Have you noticed that pearls have made a major comeback in the fashion world? I see more and more of them everywhere—on the fashion runway, on red carpets all over the world, in political circles and high society—and I can’t help but think that unbeknown to the fashion world, in a certain sense Jewish women have been “leading the pearl trend” for more than 2,000 years.

King Solomon says in the first verse of Eishet Chayil: “Who can find a woman of valor? She is more precious than pearls.”Why not diamonds? Gold? Precious gems? I like pearls; I’ve liked them long before their new shelf life. But I wonder, why pearls? Why not diamonds? Gold? Precious gems? Wouldn’t any of these have been a more fitting choice for Jewish women’s praise?

I think that King Solomon’s words allude to something beyond the external value and/or beauty of a given “gem.” There is something intrinsic to a pearl itself that explains the analogy to Jewish women.

The natural process that forms pearls is something many of us can relate to. Pearls emerge when an irritant—sand, a parasite, a tiny piece of sediment, something—enters an oyster. As a defense mechanism, the oyster begins to secrete a substance around the irritant. It creates layers upon layers of nacre around it. Over time, the fully covered irritant becomes what we know as a pearl.

We all have “irritants” in our lives—things that bother us, things that challenge us, things that make us ache. Most often, we have no control over those things, nor when, where and how they come to “attack” us. What we can control is how we react to them. It seems to me that the Torah is trying to remind us that we Jewish women have a “defense mechanism” to adversity that also gives birth to pearls. We have the ability to turn those inevitable irritants of life into something precious and beautiful.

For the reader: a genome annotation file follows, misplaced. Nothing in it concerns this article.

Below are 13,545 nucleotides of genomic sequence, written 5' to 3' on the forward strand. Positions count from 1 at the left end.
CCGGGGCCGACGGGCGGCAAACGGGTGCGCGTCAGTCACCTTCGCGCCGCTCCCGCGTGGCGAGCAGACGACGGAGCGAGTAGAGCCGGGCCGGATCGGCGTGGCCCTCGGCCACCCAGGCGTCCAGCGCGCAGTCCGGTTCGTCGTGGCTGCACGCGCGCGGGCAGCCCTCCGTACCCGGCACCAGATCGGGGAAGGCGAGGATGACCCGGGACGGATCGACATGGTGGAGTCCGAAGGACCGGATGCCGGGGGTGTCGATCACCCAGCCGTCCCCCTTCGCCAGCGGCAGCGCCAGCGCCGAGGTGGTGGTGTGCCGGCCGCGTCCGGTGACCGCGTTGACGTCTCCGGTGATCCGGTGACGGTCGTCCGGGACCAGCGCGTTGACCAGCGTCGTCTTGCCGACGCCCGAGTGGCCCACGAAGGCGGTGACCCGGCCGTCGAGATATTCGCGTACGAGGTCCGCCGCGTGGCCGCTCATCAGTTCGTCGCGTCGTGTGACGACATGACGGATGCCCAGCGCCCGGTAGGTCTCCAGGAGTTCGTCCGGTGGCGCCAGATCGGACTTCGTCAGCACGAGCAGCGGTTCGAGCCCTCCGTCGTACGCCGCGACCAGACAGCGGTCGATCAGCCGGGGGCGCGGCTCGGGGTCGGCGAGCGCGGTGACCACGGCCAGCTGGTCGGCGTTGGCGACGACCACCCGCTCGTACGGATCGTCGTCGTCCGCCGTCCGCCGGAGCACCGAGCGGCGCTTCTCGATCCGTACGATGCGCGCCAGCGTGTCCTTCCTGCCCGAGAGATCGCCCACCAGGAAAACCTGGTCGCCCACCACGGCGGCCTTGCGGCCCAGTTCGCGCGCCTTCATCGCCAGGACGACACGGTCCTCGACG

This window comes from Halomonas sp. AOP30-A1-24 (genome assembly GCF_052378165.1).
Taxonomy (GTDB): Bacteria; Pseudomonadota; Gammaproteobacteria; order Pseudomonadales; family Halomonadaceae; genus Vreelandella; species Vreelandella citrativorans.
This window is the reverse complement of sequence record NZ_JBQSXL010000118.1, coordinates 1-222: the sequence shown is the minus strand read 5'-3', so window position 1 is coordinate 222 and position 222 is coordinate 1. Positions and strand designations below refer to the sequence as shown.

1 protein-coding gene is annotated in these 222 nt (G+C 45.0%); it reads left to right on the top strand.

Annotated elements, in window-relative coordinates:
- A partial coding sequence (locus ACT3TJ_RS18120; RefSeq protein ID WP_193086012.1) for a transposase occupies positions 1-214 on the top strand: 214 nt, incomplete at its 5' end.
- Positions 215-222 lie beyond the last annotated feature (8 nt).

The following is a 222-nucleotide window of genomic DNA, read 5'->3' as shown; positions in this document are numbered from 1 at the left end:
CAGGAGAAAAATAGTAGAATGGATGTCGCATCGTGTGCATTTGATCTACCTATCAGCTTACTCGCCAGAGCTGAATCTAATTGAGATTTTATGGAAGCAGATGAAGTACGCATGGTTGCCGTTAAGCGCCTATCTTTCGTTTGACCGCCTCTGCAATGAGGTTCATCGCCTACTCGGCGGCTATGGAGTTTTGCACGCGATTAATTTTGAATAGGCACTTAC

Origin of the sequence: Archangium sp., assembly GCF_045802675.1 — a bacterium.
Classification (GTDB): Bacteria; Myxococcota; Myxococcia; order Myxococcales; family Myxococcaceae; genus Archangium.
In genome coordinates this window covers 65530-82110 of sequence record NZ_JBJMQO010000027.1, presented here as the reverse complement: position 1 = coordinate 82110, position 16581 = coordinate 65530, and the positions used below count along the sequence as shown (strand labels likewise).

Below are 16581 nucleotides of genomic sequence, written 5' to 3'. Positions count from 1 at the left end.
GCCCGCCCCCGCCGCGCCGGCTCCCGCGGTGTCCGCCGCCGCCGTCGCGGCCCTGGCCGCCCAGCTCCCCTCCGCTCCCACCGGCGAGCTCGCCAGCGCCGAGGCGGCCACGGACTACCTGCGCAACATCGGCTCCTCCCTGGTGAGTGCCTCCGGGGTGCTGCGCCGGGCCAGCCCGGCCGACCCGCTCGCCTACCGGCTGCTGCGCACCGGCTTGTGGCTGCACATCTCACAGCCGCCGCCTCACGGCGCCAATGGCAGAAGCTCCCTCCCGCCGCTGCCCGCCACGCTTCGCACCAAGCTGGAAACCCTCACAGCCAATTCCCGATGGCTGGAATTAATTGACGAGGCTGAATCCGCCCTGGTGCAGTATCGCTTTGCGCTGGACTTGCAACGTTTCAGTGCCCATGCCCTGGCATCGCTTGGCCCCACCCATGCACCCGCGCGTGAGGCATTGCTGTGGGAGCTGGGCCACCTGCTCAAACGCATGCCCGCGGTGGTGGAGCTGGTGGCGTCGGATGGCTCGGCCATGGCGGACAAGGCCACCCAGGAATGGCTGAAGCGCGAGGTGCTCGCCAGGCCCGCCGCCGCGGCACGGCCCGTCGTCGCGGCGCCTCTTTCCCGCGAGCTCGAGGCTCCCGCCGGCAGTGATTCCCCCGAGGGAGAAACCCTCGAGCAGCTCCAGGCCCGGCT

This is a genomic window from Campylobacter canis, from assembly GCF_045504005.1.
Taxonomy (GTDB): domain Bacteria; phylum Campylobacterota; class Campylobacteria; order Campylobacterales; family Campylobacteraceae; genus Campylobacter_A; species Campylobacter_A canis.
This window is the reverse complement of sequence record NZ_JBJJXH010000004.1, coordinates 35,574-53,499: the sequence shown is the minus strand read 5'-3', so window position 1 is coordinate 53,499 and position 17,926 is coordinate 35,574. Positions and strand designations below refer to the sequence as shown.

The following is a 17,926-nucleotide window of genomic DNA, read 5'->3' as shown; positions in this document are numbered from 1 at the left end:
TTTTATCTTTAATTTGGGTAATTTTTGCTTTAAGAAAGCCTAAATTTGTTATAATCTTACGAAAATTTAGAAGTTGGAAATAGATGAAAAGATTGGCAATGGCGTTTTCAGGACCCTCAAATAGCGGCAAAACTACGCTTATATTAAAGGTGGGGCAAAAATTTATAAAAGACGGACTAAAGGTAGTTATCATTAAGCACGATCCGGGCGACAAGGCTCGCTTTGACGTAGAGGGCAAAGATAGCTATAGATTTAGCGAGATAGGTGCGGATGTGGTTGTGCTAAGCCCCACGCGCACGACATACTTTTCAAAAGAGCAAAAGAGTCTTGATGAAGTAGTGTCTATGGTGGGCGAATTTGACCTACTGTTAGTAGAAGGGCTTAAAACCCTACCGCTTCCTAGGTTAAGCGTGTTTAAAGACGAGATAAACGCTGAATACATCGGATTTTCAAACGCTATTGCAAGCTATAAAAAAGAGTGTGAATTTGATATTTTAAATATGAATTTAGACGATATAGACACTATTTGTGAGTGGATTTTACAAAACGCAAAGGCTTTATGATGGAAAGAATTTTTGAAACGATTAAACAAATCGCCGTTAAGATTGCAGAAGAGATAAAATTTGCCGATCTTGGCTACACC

Scientists deem the formation of pearls one of nature’s great mysteries. They are still unable to recreate this phenomenon outside of the oyster. Even cultured pearls are made when humans implant an irritant into the oyster; there is no other way to create a pearl. Similarly, while we understand that G‑d created a natural system in which greatness emerges out of the depth of our struggles, the mystery remains as to why He wills it so.

As I was writing this, a friend of mine, Devorah, stopped by my table at the coffee shop where I was sitting. We had just seen each other 12 hours earlier, at a meeting where nearly 20 Jewish women gathered to plan how to help a fellow Jewish woman, a mother of six, diagnosed with pancreatic cancer.

After a warm hello, we optimistically conversed about the fervent belief that our friend’s situation will turn around for the better. Devorah then said to me: “Despite what I went through, Yael, I truly believe that this will be OK. She will go back healthy to her six kids.”

MyMy friend is no stranger to challenge friend is no stranger to challenge, having lost her son, only 6 years old, to cancer two years ago. I smiled in agreement. Then she told me: “In life, even in the pain, we have to find purpose. Today, knowing that I can help others with similar situations as the one I went through is what propels me forward.”

That exchange and the words of King Solomon still fresh in my mind, I couldn’t help but wonder if this trend in popular culture foreshadows a joyous time in which we will see all of the beautiful pearls that emerge from our personal struggles artfully stranded together as a masterpiece—a beautiful answer to the “why” of it all.